Development of transonic and supersonic turret design methods for improved optical and aerodynamic performance

Award Information
Department of Defense
Solitcitation Year:
Solicitation Number:
Air Force
Award Year:
Phase I
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Small Business Information
Spectral Energies, LLC
5100 Springfield Street, Suite 301, Dayton, OH, -
Hubzone Owned:
Woman Owned:
Socially and Economically Disadvantaged:
Principal Investigator
 Sivaram Gogineni
 Principal Investigator
 (937) 266-9570
Business Contact
 Sivaram Gogineni
Title: President
Phone: (937) 266-9570
Research Institution
The development of airborne High-Energy Laser (HEL) systems is currently receiving a high level of research effort. There is growing evidence that spherical turrets are not ideal mounting platforms for HEL systems because they are highly susceptible to flows that produce strong optical aberrations such as shocks and separated-flow regions. The objective of the proposed research is to investigate innovative turret designs that mitigate or eliminate aero-optic effects over the maximum field of regard for the Mach number range 0.7 to 1.5. Subsonic turret design efforts will concentrate on methods to delay formation of shocks and separated flow regions around the exit pupil and will exploit Notre Dame"s past experience developing an aero-optic pod for the Navy. For supersonic Mach numbers, the investigation will begin by determining methods of anchoring the bow shock at a fixed location. All new turret concepts will be evaluated for susceptibility to aerodynamic jitter. New turret concepts will be analyzed using both Computational Fluid Dynamics (CFD) and wind-tunnel testing; however, the primary emphasis of the Phase I effort will be on CFD. The analysis approach will make use of Notre Dame"s established knowledge of aero-optic flows to more efficiently direct the investigation. BENEFIT: The Phase I research is expected to produce methods of maximizing the critical Mach number in subsonic flow, and maximizing the field of regard that is free of separated flow regions. The research is also expected to produce concepts for supersonic turret designs that minimize the number of shock waves in the field of regard, and anchor the shock waves at fixed locations. Preliminary aerodynamic force data as a function of beam-pointing angle at critical turret orientations will also be produced for the purpose of evaluating the possibility of jitter. Commercial applications include but not limited to securing laser communication systems.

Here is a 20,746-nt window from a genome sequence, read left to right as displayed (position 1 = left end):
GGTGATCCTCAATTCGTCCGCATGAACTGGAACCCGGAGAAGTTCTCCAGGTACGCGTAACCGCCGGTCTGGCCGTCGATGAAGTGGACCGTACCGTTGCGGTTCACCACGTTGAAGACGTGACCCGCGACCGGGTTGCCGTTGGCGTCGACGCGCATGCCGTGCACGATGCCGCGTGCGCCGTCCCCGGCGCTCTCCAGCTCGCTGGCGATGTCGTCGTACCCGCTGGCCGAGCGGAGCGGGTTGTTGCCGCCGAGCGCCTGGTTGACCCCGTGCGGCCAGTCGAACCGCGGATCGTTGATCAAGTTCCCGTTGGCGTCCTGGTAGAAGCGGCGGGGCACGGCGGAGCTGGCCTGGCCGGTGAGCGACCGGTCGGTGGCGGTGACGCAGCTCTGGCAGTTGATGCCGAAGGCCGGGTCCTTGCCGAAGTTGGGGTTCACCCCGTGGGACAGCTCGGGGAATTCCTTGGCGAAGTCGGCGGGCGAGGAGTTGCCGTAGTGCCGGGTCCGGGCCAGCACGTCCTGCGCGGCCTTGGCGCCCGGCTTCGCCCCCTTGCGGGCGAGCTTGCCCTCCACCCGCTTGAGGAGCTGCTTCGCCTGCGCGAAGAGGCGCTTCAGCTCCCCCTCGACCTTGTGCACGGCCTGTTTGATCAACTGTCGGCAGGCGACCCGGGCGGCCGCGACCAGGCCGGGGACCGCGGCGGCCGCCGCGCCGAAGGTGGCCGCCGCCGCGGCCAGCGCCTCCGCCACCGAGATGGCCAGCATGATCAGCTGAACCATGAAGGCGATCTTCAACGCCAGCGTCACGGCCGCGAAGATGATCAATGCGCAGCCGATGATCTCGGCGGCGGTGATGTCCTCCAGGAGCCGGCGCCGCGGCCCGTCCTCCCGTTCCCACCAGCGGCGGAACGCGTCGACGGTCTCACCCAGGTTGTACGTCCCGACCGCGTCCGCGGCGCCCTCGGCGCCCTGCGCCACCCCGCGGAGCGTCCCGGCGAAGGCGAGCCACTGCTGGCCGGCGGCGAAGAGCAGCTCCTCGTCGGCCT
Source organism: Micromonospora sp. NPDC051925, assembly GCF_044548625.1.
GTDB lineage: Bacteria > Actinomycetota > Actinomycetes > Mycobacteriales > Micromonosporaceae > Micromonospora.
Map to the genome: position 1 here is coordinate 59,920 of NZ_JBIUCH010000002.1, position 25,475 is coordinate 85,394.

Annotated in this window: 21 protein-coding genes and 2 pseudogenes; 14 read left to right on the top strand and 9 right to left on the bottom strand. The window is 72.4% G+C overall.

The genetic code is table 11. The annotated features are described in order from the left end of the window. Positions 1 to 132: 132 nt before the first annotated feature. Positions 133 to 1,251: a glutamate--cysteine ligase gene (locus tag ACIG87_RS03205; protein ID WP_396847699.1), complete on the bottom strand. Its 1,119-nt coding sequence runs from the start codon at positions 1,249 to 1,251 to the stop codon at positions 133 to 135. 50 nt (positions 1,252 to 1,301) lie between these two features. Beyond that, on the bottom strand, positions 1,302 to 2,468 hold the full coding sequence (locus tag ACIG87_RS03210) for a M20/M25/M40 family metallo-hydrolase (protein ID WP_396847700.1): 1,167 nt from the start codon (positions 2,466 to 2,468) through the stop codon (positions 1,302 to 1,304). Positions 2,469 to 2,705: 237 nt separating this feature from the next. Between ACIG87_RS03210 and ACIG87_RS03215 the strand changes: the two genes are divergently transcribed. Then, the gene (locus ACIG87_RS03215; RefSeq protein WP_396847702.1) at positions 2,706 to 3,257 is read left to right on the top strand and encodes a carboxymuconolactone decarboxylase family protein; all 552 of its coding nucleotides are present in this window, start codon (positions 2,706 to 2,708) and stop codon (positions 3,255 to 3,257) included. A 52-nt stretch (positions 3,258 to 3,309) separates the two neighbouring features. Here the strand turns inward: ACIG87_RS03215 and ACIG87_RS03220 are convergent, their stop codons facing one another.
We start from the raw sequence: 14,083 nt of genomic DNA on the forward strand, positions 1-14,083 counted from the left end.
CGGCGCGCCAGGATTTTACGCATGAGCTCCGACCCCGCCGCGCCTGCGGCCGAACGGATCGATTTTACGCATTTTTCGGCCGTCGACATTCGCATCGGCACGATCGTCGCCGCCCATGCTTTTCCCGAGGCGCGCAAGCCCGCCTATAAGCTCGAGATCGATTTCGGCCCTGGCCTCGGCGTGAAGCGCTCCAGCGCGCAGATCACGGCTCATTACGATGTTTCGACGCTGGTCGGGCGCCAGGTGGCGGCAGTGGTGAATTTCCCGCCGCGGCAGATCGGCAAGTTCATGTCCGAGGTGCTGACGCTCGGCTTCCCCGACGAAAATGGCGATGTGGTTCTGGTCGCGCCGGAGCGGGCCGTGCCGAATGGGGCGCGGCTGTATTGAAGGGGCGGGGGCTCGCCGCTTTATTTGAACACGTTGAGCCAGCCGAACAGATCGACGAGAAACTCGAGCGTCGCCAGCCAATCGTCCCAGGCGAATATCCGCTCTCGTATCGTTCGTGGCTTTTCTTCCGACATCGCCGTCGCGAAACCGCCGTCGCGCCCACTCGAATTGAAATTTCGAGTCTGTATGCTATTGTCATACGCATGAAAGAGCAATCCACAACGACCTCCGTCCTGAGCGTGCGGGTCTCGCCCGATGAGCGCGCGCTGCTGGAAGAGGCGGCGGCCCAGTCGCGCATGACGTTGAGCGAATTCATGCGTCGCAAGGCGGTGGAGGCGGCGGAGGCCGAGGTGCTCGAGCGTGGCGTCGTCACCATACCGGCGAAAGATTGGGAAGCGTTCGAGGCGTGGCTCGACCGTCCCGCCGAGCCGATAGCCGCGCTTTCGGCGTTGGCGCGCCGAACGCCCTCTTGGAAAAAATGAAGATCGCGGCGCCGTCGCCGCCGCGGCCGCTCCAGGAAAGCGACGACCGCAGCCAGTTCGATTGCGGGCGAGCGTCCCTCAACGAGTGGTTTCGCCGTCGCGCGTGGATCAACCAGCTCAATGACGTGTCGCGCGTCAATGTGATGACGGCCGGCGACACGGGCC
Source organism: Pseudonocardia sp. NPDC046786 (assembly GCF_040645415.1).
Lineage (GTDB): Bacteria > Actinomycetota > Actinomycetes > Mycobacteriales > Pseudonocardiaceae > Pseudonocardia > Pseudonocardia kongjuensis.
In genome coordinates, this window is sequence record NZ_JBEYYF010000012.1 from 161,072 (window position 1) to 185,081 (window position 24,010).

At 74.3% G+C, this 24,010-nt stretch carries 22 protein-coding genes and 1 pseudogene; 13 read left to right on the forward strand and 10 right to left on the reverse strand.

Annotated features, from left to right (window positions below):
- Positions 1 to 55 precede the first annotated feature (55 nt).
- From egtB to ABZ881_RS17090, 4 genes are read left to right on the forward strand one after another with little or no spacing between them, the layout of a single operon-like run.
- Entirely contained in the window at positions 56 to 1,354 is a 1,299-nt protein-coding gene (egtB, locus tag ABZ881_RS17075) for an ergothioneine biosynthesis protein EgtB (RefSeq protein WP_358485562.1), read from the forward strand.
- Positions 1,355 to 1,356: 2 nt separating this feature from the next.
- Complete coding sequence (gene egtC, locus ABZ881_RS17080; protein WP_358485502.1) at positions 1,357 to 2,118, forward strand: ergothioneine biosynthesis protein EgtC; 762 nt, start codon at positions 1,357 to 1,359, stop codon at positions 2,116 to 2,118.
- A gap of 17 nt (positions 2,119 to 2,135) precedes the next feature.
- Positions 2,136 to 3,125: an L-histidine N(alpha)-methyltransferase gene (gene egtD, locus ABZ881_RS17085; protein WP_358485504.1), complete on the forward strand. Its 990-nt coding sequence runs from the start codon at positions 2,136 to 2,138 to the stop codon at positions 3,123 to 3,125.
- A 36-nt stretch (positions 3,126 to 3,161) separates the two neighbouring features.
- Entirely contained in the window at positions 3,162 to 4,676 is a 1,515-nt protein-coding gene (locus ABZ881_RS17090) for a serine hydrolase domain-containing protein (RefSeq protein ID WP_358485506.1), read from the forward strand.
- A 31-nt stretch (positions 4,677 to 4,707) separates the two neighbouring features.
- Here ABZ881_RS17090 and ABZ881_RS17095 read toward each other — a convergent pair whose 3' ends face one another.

* information listed above is at the time of submission.

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